CBO, JCT share methods for analyzing legislative proposals impacting health insurance coverage

The Congressional Budget Office (CBO) and the Joint Committee on Taxation (JCT) revealed in a recent report how they jointly analyze proposed legislation that would impact health insurance coverage for individuals younger than age 65, detailing how they develop analytic strategies, model a proposal’s effect, and finalize their analysis (CBO Report, February 2018).

Analytic strategy development

First, the CBO and JCT put together an analytic strategy. The agencies formally develop their strategy once the proposed legislation’s specifications become available, an official request for analysis has been made, and the CBO and JCT arrange the time to commence the analysis. However, the agencies also often work informally with Congressional staff during development of the proposal. The agencies begin by reviewing the policy specifications. The CBO and JCT consider how the proposed legislation would impact existing law and how the proposed legislation is different from earlier proposal drafts. The agencies work to verify that the Congressional staff’s intent is reflected in the language and then estimate the legislative effect by, namely, identifying how the proposal could affect health insurance coverage and the federal budget.

The CBO and JCT focus on the policy changes most likely to impact health insurance coverage or cost, ranging from the straight-forward to the more complex. Another key aspect the agencies consider is timing and what additional “administrative infrastructure” is necessary to bring about the changes of the proposed legislation—and how long it would take to do so. The timing element includes estimates of how other stakeholders (state governments, insurers, employers, etc.) would respond and how long it would take for them to implement the proposed changes. To help with their estimates, the agencies rely on past cases of legislative reform programs. Further, the agencies seek input from outside experts and existing evidence while maintaining the required confidentiality of a proposal.

Proposal effect modeling

Second, the CBO and JCT undertake modelling the impact of the proposed legislation. Primarily, the agencies rely on CBO’s health insurance simulation model (HISIM), Medicaid enrollment and cost models, and JCT’s individual tax model. These models use data on health insurance coverage information for everyone younger than 65, Medicaid enrollment and expenditures, and detailed tax return information. The agencies also draw estimates based on information HISIM cannot project, namely, the behavior of states, employers, and insurers. These initial projections are incorporated as inputs into HISIM (state, employer, and individual enrollee behavior) or assessed outside HISIM (insurer behavior). CBO and JCT also use HISIM to estimate stakeholder responses to new coverage options. Medicaid enrollment and cost projections use HISIM estimates in addition to a more detailed Medicaid model and other methods. JCT usually provides estimates of proposed tax liability changes using its individual tax model.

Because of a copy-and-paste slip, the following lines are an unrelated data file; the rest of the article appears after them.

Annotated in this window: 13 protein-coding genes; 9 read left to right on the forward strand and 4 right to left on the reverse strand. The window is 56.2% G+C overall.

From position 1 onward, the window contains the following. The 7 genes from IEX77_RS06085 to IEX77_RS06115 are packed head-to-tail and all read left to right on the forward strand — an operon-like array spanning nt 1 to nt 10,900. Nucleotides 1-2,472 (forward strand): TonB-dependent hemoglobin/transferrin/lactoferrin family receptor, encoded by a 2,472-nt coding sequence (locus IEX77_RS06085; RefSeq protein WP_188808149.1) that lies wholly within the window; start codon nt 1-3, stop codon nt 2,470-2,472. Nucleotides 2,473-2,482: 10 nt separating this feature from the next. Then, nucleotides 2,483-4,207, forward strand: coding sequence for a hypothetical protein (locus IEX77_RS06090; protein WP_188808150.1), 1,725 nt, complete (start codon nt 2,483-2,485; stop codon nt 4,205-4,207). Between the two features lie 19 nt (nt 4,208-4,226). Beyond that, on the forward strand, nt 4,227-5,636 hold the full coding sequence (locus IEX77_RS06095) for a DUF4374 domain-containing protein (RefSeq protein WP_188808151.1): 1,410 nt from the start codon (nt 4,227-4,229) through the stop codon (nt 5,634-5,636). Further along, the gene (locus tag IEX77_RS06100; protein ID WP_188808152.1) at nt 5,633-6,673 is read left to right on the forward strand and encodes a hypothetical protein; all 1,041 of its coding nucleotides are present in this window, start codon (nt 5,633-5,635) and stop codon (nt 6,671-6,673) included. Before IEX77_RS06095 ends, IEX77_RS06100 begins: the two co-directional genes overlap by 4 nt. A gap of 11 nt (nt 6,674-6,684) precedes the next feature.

Finally, both the CBO and JCT engage in rigorous review of their respective analysis results in order to ensure objectivity and proper analysis. Specifically, they examine results of one or more years out of the 10-year projection period to ensure that the analysis is being computed as intended and compare results against previous analyses. The agencies also inspect for programming errors or unexplained results. The CBO and JCT consider changes to the results if there were different critical inputs. The agencies prepare a formal written estimate and explanation thereof and, before releasing it to Congress and the public, agency staff carefully review the report.

Despite uncertainty about ACA most states moving forward with Medicaid expansion

Although the future of Medicaid funding is unclear with the ongoing efforts to repeal and replace the Affordable Care Act (ACA) (P.L. 111-148), many states were still working to expand Medicaid services and benefits, according to a joint Kaiser Family Foundation (KFF) and Health Management Associates (HMA) report. In an annual survey collecting data about Medicaid policies in place or implemented in fiscal year 2017 and policy changes that will be implemented or are being discussed for fiscal year 2018 in each state and the District of Columbia, KFF and HMA noted that some of the biggest changes are occurring in eligibility policies, managed care reforms, and the expansion of benefits.

Eligibility and Premiums

In 2017, seven states made changes to expand Medicaid eligibility and in 2018 another seven are planning to implement eligibility expansions. These changes include eliminating the 5-year bar on Medicaid eligibility for lawfully-residing immigrant children or providing coverage for a new eligibility group of individuals who are chronically homeless, justice-involved, or in need of substance abuse or mental health treatment with an income below 5 percent of the federal poverty level. A few states are looking to make changes to restrict Medicaid eligibility by imposing work requirements and asset tests.

In recent years, many states have made changes to the way Medicaid coverage is handled when beneficiaries are in the criminal justice system. Some states have opted to suspend coverage when someone is incarcerated rather than terminate coverage, as they have done previously, so it is easier to reinstate coverage when the beneficiary is released. Additionally, some states have developed initiatives to work with and train criminal justice employees to assist with Medicaid applications after a person is released.

Managed Care